The Lockheed SR-71 Blackbird Mach 3-strategic reconnaissance aircraft remained the world’s fastest and highest-flying operational aircraft throughout its nearly 24-year career.
From 80,000 feet, it could survey 100,000 square miles of Earth’s surface per hour. And in the off chance an enemy tried to shoot it down with a missile, all the Blackbird had to do was speed up and outrun it.
SR-71 is indeed an impressive record thanks to their unique features, such as being able to fly over Mach 3.5 (4,287 km / h) at an altitude of 88,000 feet (26.8 km), Radar Cross Section (RCS) is low and warfare systems sophisticated electronics. Which also make it the fastest aircraft in its time.
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Characteristic flying SR-71 Blackbird dubbed this makes it safe from the threat of interception by fighter planes or missiles surface-to-air (SAM), especially during the mission lurking in the Soviet Union in the Cold War.
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Lockheed SR-71 Blackbird
The Lockheed SR-71 “Blackbird” is a long-range, Mach 3+ strategic reconnaissance aircraft that was operated by the United States Air Force.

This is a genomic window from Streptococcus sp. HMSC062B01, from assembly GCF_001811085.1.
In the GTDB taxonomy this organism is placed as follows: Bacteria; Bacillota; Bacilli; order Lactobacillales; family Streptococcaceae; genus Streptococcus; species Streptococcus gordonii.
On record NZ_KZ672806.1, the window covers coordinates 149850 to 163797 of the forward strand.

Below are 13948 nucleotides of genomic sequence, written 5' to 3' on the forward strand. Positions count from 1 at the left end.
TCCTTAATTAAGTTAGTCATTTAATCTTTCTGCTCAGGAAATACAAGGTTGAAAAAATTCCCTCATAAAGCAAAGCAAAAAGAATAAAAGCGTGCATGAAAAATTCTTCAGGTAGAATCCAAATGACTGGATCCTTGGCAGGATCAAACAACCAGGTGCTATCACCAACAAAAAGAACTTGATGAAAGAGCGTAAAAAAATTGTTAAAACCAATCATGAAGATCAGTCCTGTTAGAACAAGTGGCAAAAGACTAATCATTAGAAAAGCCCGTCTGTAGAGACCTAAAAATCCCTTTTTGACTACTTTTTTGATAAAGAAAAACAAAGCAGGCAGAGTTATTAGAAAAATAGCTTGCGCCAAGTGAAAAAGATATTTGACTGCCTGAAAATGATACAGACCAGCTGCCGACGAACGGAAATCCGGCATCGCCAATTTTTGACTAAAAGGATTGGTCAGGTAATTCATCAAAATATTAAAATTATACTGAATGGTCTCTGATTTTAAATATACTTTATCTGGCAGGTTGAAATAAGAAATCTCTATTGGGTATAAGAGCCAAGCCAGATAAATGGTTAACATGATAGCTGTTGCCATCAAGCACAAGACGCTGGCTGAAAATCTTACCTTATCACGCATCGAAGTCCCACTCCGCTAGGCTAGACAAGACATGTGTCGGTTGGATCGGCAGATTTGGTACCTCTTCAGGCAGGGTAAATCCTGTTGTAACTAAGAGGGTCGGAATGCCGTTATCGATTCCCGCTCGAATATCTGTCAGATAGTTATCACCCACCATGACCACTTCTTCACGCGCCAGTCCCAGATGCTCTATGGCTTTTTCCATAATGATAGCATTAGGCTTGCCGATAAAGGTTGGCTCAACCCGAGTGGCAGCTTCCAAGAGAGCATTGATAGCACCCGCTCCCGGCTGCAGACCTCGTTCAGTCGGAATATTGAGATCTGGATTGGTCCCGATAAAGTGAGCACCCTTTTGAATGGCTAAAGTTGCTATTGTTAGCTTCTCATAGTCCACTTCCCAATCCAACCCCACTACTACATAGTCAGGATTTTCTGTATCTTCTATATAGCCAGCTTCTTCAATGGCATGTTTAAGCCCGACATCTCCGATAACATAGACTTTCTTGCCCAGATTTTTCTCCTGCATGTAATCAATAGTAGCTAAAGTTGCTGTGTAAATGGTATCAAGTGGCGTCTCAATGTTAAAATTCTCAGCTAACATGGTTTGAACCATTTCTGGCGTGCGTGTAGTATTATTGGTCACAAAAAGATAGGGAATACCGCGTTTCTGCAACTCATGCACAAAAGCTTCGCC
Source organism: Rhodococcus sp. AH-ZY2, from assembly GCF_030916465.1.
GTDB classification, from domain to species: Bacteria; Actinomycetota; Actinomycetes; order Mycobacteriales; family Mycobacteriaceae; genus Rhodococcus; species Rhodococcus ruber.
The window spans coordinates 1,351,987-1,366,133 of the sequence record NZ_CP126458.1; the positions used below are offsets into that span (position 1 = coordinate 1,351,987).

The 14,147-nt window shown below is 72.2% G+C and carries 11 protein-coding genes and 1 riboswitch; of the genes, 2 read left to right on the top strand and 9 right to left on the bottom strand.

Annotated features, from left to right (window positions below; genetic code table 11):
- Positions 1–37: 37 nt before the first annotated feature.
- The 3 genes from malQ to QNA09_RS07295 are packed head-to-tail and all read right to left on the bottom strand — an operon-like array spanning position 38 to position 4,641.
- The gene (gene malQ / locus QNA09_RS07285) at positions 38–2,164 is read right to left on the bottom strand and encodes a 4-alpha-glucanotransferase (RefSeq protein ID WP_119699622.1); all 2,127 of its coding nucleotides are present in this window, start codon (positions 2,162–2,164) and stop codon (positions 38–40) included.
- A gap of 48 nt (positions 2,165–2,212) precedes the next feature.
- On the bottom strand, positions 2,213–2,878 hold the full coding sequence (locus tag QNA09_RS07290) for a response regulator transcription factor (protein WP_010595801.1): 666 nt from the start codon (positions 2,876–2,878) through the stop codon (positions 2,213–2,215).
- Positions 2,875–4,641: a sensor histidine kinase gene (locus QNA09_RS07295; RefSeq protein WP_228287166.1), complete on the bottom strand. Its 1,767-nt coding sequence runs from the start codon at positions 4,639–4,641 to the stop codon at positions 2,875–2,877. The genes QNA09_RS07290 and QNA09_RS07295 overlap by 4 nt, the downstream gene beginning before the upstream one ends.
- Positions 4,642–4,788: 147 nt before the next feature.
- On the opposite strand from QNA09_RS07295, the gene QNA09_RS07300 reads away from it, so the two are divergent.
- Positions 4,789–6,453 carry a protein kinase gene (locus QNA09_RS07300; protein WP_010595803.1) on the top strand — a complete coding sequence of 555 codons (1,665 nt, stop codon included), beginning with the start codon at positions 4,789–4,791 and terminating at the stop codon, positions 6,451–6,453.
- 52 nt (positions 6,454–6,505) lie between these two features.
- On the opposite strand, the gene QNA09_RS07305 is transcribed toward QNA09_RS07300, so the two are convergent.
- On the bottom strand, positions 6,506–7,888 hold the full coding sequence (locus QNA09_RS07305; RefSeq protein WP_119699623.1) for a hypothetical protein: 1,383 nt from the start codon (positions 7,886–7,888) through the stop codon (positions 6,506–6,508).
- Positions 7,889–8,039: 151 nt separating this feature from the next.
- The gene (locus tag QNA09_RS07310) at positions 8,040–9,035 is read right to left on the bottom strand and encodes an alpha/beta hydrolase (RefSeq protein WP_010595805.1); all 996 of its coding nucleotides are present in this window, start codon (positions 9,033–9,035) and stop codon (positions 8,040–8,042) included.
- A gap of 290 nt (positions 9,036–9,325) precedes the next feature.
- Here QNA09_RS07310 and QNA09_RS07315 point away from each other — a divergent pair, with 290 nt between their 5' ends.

It was developed as a black project from the Lockheed A-12 reconnaissance aircraft in the 1960s by Lockheed and its Skunk Works division. American aerospace engineer Clarence “Kelly” Johnson was responsible for many of the design’s innovative concepts. The shape of the SR-71 was based on the A-12 which was one of the first aircraft to be designed with a reduced radar cross-section.
The SR-71 served with the U.S. Air Force from 1964 to 1998. A total of 32 aircraft were built; 12 were lost in accidents with none lost to enemy action. The SR-71 has been given several nicknames, including “Blackbird” and “Habu”.